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Baylor College of Medicine News

Center to focus on genetics of childhood cancer with goal of improving therapy

The new Pediatric Center for Personal Cancer Genomics and Therapeutics has been launched at Baylor College of Medicine through a partnership between the Texas Children's Cancer Center and the Human Genome Sequencing Center at BCM.

The goal is to improve the treatment of children with cancer through identification of the specific genetic mutations responsible for their tumors. The center will use state-of-the-art genomic sequencing technologies to comprehensively analyze tumor samples from patients at Texas Children's Cancer Center. Doctors and researchers at the center hope to eventually sequence all new pediatric cancers in the state – cancers affecting 1,000 children per year – in collaboration with investigators at other Texas academic centers.

Sequencing studies

"We aim to translate the research advances gained from these sequencing studies into clinically useful diagnostic tests and innovative therapies that will improve outcomes for all children with cancer," said Dr. Will Parsons, center director, assistant professor of pediatrics – hematology/oncology at BCM and a pediatric oncologist at Texas Children's Cancer Center.

"Our objective is to deliver the optimal therapy for each patient based on the unique genetic characteristics of both the child and their tumor," said Dr. David Poplack, director of the Texas Children's Cancer Center and professor of pediatrics – hematology/oncology at BCM.

The partnership between Texas Children's Cancer Center and the Human Genome Sequencing Center brings together the clinical and scientific resources and expertise necessary to facilitate groundbreaking studies of the genetics of pediatric cancers, according to Dr. Richard Gibbs, director of the Human Genome Sequencing Center and professor and chair of molecular and human genetics at BCM.

Translating results to improve care

"Most importantly, this collaboration will allow us to directly translate the results of these studies to improved patient care through the development of novel diagnostics and therapeutics," Gibbs said.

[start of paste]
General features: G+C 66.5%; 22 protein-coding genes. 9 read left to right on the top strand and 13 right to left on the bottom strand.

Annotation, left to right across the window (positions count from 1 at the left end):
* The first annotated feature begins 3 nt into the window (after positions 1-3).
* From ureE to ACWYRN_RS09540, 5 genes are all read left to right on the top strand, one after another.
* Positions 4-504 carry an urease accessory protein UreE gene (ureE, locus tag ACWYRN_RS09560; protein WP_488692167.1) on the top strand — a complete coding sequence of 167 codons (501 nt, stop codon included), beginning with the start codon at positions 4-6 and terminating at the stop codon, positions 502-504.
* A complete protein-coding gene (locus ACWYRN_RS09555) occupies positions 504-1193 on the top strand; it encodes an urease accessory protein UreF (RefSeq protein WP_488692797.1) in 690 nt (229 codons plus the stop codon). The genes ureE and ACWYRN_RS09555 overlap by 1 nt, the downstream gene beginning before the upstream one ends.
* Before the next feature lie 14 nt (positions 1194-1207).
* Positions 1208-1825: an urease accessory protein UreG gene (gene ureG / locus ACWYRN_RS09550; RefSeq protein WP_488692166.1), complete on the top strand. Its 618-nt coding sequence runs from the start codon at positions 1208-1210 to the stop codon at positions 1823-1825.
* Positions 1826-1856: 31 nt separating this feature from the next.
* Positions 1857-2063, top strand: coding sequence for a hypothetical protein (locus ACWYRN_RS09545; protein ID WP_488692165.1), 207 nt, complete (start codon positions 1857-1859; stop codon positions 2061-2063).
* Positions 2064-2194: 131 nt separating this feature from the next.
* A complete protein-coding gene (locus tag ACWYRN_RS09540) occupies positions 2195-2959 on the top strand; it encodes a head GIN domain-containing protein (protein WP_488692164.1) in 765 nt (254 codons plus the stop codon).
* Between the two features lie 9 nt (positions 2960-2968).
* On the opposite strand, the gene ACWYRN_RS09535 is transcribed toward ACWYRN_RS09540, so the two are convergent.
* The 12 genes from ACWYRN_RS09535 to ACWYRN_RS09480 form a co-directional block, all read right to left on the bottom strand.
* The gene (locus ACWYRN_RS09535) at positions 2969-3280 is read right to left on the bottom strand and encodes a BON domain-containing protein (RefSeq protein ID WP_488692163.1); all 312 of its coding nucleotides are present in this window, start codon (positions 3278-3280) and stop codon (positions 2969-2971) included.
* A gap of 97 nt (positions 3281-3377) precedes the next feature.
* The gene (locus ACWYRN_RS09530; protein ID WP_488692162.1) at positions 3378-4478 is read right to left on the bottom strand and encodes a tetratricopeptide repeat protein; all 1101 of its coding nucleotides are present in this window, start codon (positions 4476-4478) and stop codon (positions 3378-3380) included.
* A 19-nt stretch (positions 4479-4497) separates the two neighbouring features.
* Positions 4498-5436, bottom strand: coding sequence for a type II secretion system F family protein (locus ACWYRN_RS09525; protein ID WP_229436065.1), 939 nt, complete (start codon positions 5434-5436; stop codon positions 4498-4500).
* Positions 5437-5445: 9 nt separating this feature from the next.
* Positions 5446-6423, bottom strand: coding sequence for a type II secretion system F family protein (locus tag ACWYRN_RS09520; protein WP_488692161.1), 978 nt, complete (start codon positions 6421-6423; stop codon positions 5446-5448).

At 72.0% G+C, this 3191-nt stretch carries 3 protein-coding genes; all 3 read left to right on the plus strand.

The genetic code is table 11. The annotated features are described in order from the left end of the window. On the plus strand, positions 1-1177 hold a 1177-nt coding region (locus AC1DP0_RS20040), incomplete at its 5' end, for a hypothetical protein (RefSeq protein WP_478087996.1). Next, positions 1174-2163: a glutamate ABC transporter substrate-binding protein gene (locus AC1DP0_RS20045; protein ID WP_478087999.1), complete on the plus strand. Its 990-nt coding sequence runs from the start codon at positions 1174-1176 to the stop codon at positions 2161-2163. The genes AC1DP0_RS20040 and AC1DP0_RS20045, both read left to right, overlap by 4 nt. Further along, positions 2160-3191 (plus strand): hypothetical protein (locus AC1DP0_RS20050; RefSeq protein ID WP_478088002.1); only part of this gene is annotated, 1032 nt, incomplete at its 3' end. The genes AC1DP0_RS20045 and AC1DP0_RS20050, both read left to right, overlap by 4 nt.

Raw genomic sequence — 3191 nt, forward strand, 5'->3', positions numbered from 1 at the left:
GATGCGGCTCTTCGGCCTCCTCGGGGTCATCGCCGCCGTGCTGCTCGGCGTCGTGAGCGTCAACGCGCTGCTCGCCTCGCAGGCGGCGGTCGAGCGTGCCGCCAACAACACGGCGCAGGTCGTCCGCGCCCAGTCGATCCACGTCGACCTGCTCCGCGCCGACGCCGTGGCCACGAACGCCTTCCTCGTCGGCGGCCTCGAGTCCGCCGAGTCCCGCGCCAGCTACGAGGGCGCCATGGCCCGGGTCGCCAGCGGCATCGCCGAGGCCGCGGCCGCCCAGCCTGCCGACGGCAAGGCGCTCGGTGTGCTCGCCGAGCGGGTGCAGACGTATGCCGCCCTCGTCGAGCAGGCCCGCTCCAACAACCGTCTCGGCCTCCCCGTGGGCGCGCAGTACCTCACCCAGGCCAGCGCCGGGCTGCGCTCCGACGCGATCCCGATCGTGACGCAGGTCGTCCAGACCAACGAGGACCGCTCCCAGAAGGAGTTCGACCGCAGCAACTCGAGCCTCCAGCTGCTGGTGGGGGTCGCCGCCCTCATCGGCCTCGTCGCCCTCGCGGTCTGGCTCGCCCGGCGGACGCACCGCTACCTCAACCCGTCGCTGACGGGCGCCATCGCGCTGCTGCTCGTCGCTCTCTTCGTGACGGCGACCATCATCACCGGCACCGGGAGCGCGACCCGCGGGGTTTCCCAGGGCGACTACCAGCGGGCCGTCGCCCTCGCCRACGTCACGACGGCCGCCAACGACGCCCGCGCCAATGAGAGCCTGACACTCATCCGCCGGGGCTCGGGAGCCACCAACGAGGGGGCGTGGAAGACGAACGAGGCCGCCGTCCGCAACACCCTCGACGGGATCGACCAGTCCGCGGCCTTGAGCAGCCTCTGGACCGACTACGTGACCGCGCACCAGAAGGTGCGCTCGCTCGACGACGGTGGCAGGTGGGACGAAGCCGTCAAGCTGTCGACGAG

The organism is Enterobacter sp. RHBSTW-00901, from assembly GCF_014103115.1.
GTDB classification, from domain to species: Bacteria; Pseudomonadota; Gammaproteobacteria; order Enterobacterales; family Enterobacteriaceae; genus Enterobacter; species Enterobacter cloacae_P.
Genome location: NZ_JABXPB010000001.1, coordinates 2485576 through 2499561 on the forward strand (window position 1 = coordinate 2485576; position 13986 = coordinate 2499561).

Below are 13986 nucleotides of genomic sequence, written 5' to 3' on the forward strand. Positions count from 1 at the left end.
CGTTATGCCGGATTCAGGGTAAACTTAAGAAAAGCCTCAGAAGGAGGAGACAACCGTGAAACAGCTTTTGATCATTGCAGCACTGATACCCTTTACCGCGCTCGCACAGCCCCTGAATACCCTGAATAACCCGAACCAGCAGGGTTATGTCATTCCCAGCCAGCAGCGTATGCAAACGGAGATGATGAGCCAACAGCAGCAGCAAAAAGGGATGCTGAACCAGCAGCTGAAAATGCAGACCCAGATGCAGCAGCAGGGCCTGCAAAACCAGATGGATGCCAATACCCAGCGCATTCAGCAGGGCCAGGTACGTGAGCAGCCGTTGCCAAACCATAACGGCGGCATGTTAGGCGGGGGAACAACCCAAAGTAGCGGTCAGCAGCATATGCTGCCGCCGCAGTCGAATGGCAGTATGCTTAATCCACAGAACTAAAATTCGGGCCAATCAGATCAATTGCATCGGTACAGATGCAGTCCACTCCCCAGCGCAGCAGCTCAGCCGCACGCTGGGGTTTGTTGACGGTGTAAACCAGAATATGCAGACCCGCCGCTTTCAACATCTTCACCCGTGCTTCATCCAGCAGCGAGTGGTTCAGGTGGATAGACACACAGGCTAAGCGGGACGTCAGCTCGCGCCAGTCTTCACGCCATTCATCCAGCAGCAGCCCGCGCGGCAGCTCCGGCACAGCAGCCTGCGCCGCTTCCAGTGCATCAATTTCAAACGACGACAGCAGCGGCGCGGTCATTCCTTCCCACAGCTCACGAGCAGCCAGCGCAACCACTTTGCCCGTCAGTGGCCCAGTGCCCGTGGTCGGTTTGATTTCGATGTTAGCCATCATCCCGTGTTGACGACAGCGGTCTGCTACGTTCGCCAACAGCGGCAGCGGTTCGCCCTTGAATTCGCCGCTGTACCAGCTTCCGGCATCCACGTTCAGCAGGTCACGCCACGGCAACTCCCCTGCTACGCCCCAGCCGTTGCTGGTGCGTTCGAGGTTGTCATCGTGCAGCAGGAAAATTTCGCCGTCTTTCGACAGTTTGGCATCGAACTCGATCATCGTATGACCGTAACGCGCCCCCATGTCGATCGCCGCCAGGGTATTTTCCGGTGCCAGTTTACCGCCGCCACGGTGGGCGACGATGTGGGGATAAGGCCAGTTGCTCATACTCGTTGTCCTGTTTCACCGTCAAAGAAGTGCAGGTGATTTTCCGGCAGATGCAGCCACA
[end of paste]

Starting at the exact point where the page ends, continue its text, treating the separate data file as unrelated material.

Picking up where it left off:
The center will build on existing tumor banking and sequencing efforts at Texas Children's Cancer Center as well as at the Texas Cancer Research Biobank, for which Gibbs and his colleagues recently received more than $7 million in funding from the Cancer Prevention and Research Institute of Texas.

Each tumor is unique

Researchers at the new pediatric genomics center have already contributed to pioneering studies of the genetic aspects of both pediatric and adult cancers. These research projects have helped to characterize the specific molecular alterations underlying a number of cancers, revealing promising diagnostic and therapeutic targets.

"Our studies have clearly shown that the collection of genetic alterations in each patient's tumor is unique, and our treatment strategies for pediatric cancers need to take this complexity into account," said Dr. David Wheeler, director of cancer genomics at the Human Genome Sequencing Center and head of the division of cancer sequencing at the Pediatric Center for Personal Cancer Genomics and Therapeutics.

Core projects

The new center will focus initially on three core projects:

  • The Pediatric Cancer Sequencing Project – sequencing of tumor and blood samples from children with cancer to provide an unprecedented view of the genetic landscape of pediatric cancers.
  • Functional genomics –analyzing the effects of mutations on tumor biology and developing tumor models that can be used to test new therapies.
  • Clinical cancer genomics and therapeutics – incorporating genomic information into the routine clinical care of children with cancer.

The Texas Children Cancer Center is a joint program of BCM and Texas Children's Hospital and the pediatric program of the NCI-designated Dan L. Duncan Cancer Center at BCM.